San Diego Fire-Rescue Department

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San Diego Fire-Rescue Department (SDFD)
SDFDpatch.jpg
"Dedicated to Our Citizens, Our Members, and Our Profession"
Operational area
Country  United States
State  California
City San Diego
Agency overview
Established August 5, 1889[1]
Annual calls 129,880(2014)[2]
Employees 1,256
Annual budget $218,533,401 (FY 2015)[3]
Staffing Career
Fire chief Javier Mainar [4]
EMS level ALS & BLS
IAFF 145
Facilities and equipment[5]
Divisions 1
Battalions 7
Engines 47 - First-run
32 - Reserve
Trucks 12 - First-run
5 - Reserve
Rescues 1
Ambulances 39 contracted ALS units
Tenders 2
HAZMAT 2
USAR 1
Airport crash 6
Wildland 11 - Type 3
Helicopters 2
Fireboats 3
Website
www.sandiego.gov/fire/
www.sdfire.org

The San Diego Fire-Rescue Department (SDFD) provides fire protection and emergency medical services to the city of San Diego, California, United States.[2] The San Diego Fire-Rescue Department is currently the second largest municipal fire department in the state of California, after Los Angeles and responds to nearly 130,000 calls per year.[2]

Organization[edit]

The San Diego Fire-Rescue Department is divided into 2 major Divisions: Emergency Operations and Support Services. Each of these Divisions are commanded by an Assistant Chief who oversee several subdivisions.[6][7]

Helicopters[edit]

In the summer of 2002, the SDFD acquired a Bell 212HP with a 375 US gallons (1,420 L) water capacity.[8] In 2005, the department acquired a Bell 412EP for their fleet.[9] The two helicopters are known by their call signs Copter 1 and Copter 2, respectively. They are most commonly used during wildfires for helitack. They can also be used as air ambulances to lift injured personnel.

Operations[edit]

The San Diego Fire-Rescue Department currently operates out of 47 Fire Stations, location throughout the city, organized into 7 Battalions.[10]

The San Diego Fire-Rescue Department also operates 25 Lifeguard Stations, 9 of which are permanently staffed.

SDFD Engine 28 responding to a motor vehicle accident.
SDFD Fire Station # 37
SDFD Fire Station # 38
SDFD Fire Station # 40

Battalion 1[edit]

Battalion 1 covers the heart of downtown San Diego and consists of 6 stations including one at the San Diego International Airport.[6] The battalion chief is stationed at station 1.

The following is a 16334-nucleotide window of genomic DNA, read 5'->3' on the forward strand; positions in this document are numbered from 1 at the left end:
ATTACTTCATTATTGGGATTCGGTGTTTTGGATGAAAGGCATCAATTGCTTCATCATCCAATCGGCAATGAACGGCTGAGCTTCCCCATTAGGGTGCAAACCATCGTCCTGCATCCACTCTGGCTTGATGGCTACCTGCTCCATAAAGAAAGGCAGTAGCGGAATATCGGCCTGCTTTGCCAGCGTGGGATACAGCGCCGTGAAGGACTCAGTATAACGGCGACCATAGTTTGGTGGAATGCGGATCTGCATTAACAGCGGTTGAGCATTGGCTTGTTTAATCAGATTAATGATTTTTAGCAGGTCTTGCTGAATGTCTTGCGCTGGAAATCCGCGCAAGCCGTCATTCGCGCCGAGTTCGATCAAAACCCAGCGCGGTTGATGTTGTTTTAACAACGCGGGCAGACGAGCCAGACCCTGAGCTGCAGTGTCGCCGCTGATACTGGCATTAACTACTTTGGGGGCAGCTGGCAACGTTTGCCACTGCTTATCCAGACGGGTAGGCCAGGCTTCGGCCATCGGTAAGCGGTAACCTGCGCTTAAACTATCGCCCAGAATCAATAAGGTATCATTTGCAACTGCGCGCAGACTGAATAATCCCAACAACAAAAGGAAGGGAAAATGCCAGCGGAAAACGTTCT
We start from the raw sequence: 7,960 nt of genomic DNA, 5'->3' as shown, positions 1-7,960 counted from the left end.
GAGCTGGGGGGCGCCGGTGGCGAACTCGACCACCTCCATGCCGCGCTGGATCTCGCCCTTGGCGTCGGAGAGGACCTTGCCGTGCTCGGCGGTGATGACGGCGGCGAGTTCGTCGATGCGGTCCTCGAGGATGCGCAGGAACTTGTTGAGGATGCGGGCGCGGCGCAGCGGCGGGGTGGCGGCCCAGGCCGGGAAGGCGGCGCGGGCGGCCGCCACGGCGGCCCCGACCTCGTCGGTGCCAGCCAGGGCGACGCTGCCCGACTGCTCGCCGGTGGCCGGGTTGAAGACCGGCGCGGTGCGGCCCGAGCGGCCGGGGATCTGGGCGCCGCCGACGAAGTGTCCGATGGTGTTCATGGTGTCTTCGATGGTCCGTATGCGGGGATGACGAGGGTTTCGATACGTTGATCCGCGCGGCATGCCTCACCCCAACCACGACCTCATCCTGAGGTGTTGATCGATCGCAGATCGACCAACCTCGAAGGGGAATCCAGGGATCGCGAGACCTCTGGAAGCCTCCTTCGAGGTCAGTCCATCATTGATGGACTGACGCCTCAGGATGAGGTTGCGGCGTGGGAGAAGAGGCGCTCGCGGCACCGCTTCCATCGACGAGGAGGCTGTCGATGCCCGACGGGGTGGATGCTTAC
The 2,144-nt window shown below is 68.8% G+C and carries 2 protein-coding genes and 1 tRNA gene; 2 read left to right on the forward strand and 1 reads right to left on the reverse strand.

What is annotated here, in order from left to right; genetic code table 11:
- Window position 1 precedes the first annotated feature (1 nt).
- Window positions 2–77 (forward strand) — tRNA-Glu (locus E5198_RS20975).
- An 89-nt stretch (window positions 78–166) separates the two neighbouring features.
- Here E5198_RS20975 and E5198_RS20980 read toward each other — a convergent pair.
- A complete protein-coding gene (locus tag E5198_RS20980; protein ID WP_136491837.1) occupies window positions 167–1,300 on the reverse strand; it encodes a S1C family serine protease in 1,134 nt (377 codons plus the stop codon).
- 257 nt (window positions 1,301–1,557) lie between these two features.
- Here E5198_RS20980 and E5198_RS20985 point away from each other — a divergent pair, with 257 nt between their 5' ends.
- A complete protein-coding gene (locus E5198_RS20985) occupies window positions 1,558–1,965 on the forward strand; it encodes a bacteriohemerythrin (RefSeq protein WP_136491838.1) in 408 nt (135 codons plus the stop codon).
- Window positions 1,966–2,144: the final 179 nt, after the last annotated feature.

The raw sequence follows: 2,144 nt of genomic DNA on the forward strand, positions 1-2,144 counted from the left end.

Address Engine Truck EMS Other
1 1222 First Ave Engine 1 & 201 Truck 1 Medic 1 Battalion 1, Light & Air 1, Chem Rig 1
Mobile Canteen 1 & X-Ray 1
3 725 West Kalmia St Engine 3
4 404 8th Ave Engine 4 Heavy Rescue 4
7 944 Cesar E. Chavez Pkwy Engine 7
11 945 25th Street Engine 11 Truck 11 Medic 11
AP 3698 Pacific Highway Crash 1, 2, 3 & 5

Battalion 2[edit]

Battalion 2 consists of 7 stations with the Battalion Chief quartered at station 5.[6]

Address Engine Truck EMS Wildland Other
5 3902 9th Ave Engine 5 Battalion 2
8 3974 Goldfinch St Engine 8
14 4011 32nd St Engine 14 Truck 14 Brush 14
18 4676 Felton St Engine 18 Medic 18
23 2190 Comstock St Engine 23
28 3880 Kearny Villa Rd Engine 28 Truck 28 Crash 28, Foam 28 & Water Tender 28
36 5855 Chateau Dr Engine 36 Medic 36

Battalion 3[edit]

Battalion 3 consists of 6 stations with the Battalion Chief quartered at station 25.[6]

Address Engine Truck EMS Other
15 4711 Voltaire St Engine 15
20 3305 Kemper St Engine 20 Truck 20 Medic 20
21 750 Grand Ave Engine 21 Truck 21 Medic 21
22 1055 Catalina Blvd Engine 22
25 1972 Chicago St Engine 25 Battalion 3
27 5064 Clairemont Dr Engine 27

Battalion 4[edit]

Battalion 2 consists of 7 stations including one station in the parking lot of Qualcom Stadium. The BC for the battalion quartered at station 10.[6]